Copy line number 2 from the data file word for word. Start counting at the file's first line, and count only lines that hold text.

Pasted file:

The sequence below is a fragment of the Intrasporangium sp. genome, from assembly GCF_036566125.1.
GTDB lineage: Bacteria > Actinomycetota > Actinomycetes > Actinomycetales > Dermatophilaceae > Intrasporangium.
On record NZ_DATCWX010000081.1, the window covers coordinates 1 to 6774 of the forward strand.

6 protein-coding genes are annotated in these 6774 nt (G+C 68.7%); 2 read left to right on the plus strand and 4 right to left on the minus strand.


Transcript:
GTDB lineage: Bacteria > Actinomycetota > Actinomycetes > Actinomycetales > Dermatophilaceae > Intrasporangium.